The protons that collide inside the experiments of the LHC begin their life as ordinary hydrogen gas inside a red bottle. From there they are piped into a duoplasmatron. Hydrogen molecules are made of two hydrogen atoms each of which contains one proton and one electron. The duoplasmatron uses some strong electric fields to tear the molecules and the atoms apart so that the protons move freely in a not plasma. More electric fields then draw the protons out from the duoplasmatron in pulses and accelerate them into a beam. They then shoot through a radio frequency quadrapole that focuses and accelerates the protons towards the next stage in their journey, the LINAC


LINAC 2 is a 30 meter long linear accelerator that has been in use since 1978. Pulses of protons from the duoplasmatron are accelerated in a straight line using electric fields. The fields alternate from positive to negative in a wave that travels up the LINAC at just the right speed so that the protons are always being forced forwards, riding the wave like a surfer on a breaker that somehow gets faster and faster as it approaches the beach. Finally they shoot out the other end with an energy of 50 MeV. The proton mass is equivalent to about 20 times this energy so they are only travelling at about half the speed of light. The pulses of protons can be sent down the LINAC at a rate of about one every second. It is these pulses that will eventually form the bunches of protons inside the LHC ring and already they need to be well collimated so that they remain in a tight bunch all the way.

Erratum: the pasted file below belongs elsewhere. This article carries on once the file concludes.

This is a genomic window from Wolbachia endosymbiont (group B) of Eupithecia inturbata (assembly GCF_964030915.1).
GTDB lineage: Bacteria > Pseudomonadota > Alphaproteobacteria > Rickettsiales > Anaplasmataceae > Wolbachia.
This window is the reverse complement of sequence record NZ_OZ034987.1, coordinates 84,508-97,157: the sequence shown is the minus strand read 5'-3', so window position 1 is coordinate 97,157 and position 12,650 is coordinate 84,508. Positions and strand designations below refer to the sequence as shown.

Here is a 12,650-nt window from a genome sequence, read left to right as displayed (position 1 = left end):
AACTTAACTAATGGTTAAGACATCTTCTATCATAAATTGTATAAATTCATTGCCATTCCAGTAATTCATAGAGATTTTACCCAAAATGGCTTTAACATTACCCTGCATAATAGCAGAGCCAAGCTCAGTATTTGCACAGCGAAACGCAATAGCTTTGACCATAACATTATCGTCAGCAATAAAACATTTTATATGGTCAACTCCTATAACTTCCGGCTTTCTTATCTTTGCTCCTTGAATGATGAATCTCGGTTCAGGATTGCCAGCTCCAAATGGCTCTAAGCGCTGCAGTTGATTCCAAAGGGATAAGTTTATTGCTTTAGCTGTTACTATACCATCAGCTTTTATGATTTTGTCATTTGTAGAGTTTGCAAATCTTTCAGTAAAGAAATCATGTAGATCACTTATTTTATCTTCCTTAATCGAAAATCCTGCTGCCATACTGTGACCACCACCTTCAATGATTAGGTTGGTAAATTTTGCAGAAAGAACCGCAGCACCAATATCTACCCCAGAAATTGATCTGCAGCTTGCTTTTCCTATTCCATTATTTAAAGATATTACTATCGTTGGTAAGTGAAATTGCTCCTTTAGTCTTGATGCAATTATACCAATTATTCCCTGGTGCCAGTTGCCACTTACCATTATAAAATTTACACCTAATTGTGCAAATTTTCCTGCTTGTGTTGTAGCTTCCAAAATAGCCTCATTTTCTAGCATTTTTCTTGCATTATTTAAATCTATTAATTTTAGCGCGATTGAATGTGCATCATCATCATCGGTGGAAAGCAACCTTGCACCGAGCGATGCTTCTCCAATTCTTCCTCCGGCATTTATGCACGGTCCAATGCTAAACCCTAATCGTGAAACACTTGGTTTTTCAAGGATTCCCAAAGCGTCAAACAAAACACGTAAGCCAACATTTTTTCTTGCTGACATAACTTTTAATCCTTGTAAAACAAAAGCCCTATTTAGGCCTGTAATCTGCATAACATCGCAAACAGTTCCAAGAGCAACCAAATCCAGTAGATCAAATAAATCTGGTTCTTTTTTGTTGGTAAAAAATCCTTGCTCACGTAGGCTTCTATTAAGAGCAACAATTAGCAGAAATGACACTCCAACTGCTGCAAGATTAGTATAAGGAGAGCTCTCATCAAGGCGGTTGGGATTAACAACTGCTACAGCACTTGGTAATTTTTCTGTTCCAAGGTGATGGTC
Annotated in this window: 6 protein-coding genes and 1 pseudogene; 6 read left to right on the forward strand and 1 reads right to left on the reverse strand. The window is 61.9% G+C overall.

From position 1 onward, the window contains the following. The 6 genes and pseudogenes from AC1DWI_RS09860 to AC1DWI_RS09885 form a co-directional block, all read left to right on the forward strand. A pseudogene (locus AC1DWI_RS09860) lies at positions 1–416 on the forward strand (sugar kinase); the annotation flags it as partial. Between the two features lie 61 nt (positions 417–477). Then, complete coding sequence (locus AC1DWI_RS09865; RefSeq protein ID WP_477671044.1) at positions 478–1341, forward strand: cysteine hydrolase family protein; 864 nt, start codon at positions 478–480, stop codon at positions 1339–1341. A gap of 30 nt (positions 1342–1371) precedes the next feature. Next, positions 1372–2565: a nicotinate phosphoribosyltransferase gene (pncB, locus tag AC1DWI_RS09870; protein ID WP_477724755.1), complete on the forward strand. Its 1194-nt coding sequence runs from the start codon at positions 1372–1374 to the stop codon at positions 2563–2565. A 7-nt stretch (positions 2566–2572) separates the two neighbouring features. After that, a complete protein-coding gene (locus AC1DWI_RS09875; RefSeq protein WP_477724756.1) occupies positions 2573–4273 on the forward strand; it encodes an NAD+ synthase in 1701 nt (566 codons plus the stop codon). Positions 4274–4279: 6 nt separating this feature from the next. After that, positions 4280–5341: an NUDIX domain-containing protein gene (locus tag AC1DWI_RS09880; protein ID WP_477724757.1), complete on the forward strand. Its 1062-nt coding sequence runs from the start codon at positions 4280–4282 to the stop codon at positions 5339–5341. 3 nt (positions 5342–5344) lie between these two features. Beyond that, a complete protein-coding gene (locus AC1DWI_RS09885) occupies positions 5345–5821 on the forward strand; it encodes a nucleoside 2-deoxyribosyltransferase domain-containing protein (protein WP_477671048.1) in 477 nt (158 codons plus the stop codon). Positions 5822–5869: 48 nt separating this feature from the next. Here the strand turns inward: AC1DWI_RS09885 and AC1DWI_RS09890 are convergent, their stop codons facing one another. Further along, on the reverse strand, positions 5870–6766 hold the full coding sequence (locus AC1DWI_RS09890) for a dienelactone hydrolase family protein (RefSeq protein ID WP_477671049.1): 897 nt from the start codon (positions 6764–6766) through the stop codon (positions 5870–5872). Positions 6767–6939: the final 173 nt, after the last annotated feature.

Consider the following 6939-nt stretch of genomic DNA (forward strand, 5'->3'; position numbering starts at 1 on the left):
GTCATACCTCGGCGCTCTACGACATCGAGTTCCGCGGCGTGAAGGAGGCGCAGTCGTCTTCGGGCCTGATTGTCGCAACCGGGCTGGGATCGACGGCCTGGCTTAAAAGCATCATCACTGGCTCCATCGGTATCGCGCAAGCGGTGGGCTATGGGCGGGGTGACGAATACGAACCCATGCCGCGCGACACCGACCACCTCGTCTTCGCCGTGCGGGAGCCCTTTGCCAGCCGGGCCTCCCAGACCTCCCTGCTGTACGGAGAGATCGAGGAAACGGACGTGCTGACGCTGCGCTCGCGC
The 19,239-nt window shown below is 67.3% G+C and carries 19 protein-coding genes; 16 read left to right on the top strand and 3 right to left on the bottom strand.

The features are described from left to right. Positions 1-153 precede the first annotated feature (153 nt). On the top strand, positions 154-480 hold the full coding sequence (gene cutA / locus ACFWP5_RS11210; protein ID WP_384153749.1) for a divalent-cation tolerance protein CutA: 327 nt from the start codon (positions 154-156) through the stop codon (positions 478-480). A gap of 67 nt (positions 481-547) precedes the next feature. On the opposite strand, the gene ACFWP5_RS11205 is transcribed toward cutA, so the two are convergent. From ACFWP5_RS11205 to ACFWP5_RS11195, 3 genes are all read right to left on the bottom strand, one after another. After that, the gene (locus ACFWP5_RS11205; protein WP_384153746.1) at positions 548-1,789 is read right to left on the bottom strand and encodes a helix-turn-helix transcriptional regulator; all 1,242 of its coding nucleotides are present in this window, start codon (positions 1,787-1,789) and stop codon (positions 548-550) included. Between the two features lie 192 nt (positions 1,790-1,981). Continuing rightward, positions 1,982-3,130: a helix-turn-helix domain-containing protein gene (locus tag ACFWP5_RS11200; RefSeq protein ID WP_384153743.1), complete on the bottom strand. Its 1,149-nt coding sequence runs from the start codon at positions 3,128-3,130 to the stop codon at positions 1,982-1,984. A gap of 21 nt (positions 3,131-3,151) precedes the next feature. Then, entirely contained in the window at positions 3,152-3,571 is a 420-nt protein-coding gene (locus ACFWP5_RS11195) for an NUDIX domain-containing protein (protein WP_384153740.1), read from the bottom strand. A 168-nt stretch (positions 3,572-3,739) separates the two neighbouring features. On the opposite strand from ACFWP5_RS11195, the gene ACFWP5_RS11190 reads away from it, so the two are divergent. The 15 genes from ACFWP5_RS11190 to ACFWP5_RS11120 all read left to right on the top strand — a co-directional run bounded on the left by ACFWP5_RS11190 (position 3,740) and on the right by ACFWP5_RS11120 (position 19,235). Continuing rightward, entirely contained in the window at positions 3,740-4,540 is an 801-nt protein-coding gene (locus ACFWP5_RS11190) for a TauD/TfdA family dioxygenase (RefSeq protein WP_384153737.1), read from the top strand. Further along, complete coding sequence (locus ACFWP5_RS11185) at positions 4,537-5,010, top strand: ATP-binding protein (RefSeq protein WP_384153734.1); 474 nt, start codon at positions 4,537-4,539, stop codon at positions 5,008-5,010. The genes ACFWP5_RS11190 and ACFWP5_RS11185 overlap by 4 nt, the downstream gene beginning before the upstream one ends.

The PS Booster

From the LINAC the protons pass into the proton synchrotron booster (PSB), a circular accelerator with a diameter of 50 meters that dates back to 1972. The PSB is used to accelerate the protons by an energy factor of 280 up to 1.4 GeV. It is actually made of four separate rings stacked one on top of another each of which takes in a bunch of protons from LINAC 2 to accelerate.

The Proton Synchrotron

The four bunches of protons in the PS Booster, followed by another injection of two bunches are fed into the Proton Synchrotron (PS), another circular accelerator 4 times as big as the PSB.  The PS has been in use since 1959 making it by the oldest part of the injector chain. When it was first built it was itself the most powerful accelerator in the world and it remained CERNs principle collider until 1970. It has of course been upgraded since then to serve as the feeder to later generations of accelerator. The PS has a diameter of 200 meters and uses 277 ordinary electromagnets to bend the protons around its circular ring. Between the magnets the protons are accelerated using the same principles as the linear accelerator.